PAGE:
White cod meat, with a mild flavor, is available throughout the year and is a wonderful substitute for meat protein, due to its versatility, which makes it easily adaptable to all cooking methods.
Cod belongs to the same family (Gadidae) along with haddock and haddock. The cod needs cold, deep and arctic waters to grow, reproduce and survive, and that is why its fishing grounds are very well defined.
The cod provides innumerable health benefits, which makes it a very appreciated fish since ancient times.

Health benefits of cod

In addition to being an excellent source of low-calorie protein (a four-ounce serving of cod contains more than 21 grams), cod contains a variety of very important nutrients and has also proven useful in a number of different health conditions.

Cardiovascular benefits

It has been shown that fish, particularly cold water fish such as cod, are very beneficial for people with atherosclerosis and diabetic heart disease. Studies show that people who eat fish regularly have a much lower risk of heart disease and stroke than people who do not eat fish. Cod, specifically, promotes cardiovascular health because it is a good source of omega-3 fatty acids that thin the blood, as well as an excellent source of vitamin B12 and a good source of vitamin B6, which are necessary to keep levels low. of homocysteine. This is important because homocysteine ​​is a dangerous molecule that directly damages the walls of blood vessels, and high levels of homocysteine ​​are associated with an increased risk of heart attack and stroke (homocysteine ​​is also associated with osteoporosis, and a study recently found higher incidence of osteoporosis among women whose vitamin B12 status was deficient or marginal compared to those who had a normal B12 status.) Cod is also a very good source of niacin, another B vitamin that is often used to reduce high cholesterol levels, another thing that can lead to heart disease.

The diet rich in Omega-3 improves mood, prevents obesity and reduces depression

When researchers at Ohio State University evaluated blood samples taken from 43 older adults (with an average age of 67 years), they found that study participants with high proportions of omega-6 over omega-3 not only had Higher levels of several compounds involved in inflammation, but were more likely to suffer from depression and obesity.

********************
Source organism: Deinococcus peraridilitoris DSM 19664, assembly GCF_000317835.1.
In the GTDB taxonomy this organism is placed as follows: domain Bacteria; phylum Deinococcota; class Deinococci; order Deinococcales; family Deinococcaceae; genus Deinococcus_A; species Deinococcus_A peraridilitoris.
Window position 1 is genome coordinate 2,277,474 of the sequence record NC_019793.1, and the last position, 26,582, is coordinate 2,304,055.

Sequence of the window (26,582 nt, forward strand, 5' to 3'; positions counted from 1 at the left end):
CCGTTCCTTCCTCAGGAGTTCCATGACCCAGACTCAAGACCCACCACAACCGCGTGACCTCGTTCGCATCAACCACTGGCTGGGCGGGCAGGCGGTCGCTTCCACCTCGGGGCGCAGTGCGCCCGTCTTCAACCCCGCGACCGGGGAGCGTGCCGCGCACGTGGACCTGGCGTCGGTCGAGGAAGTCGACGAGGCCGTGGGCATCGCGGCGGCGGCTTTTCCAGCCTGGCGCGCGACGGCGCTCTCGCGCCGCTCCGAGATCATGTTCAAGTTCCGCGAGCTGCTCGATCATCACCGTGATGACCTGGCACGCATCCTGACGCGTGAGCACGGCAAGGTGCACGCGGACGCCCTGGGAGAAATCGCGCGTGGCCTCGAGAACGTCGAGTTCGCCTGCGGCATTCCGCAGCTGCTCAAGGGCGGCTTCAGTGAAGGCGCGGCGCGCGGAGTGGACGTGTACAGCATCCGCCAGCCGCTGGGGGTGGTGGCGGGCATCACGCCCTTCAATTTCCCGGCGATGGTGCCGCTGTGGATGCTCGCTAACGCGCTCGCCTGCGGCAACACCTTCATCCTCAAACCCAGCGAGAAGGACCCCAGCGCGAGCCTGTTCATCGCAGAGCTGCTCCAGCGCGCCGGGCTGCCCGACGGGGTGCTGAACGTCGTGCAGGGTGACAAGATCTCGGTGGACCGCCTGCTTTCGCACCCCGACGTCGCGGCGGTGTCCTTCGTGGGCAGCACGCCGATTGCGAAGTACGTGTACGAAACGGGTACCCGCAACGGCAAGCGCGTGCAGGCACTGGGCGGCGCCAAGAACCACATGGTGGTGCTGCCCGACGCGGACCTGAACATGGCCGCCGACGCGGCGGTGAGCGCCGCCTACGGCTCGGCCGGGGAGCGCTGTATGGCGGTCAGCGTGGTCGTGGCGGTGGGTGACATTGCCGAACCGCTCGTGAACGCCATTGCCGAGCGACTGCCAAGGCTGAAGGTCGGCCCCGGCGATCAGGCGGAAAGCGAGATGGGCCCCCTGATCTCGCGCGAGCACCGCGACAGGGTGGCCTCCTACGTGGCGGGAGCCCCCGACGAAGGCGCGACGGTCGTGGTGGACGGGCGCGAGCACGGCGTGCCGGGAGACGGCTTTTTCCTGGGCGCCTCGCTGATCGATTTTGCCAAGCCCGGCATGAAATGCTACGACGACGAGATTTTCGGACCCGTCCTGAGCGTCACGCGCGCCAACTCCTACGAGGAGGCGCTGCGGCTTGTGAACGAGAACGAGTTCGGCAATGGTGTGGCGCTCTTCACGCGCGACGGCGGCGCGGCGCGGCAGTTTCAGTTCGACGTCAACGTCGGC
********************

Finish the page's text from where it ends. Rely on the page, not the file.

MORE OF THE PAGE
Chronic obesity has already been linked to heart disease, type 2 diabetes, osteoporosis, cognitive impairment and Alzheimer’s. The first epidemiological studies (population) have also linked higher levels of proinflammatory cytokines with depressive symptoms. This new study suggests that a diet that is rich in omega-6 fats but includes few of the foods rich in omega-3 fats, such as the standard American diet, promotes not only obesity, but also depression.

The positive is that the increase in consumption of foods rich in omega-3, while reducing the consumption of foods rich in omega-6, may provide some protection against depression, especially as depressive symptoms increase.

Omega-3s are found in cold water fish, nuts and flax seeds, for example. Alpha-linolenic acid (ALA), omega-3 in nuts and seeds, can be converted, although ineffectively, in the body in the omega-3 found in fish, eicosapentaenoic acid (EPA) and docosahexaenioc acid (DHA).
EPA improves blood flow and is also suggested to affect hormones and the immune system, which have a direct effect on brain function. DHA is active in the membrane of the ion channels in the brain, which makes it easier for them to change shape and transmit electrical signals, and is involved in the metabolism of serotonin (the reduction of serotonin production and / or activity is a key factor in depression). Practical advice: have good mood. Reduce sources of omega-6 fats, such as beef, and corn, palm, peanut, or sunflower oils. Enjoy a handful of omega-3-rich walnuts daily, and a serving of cold-water fish, such as cod, at least 3 times a week.

Your health and your state of mind will thank you.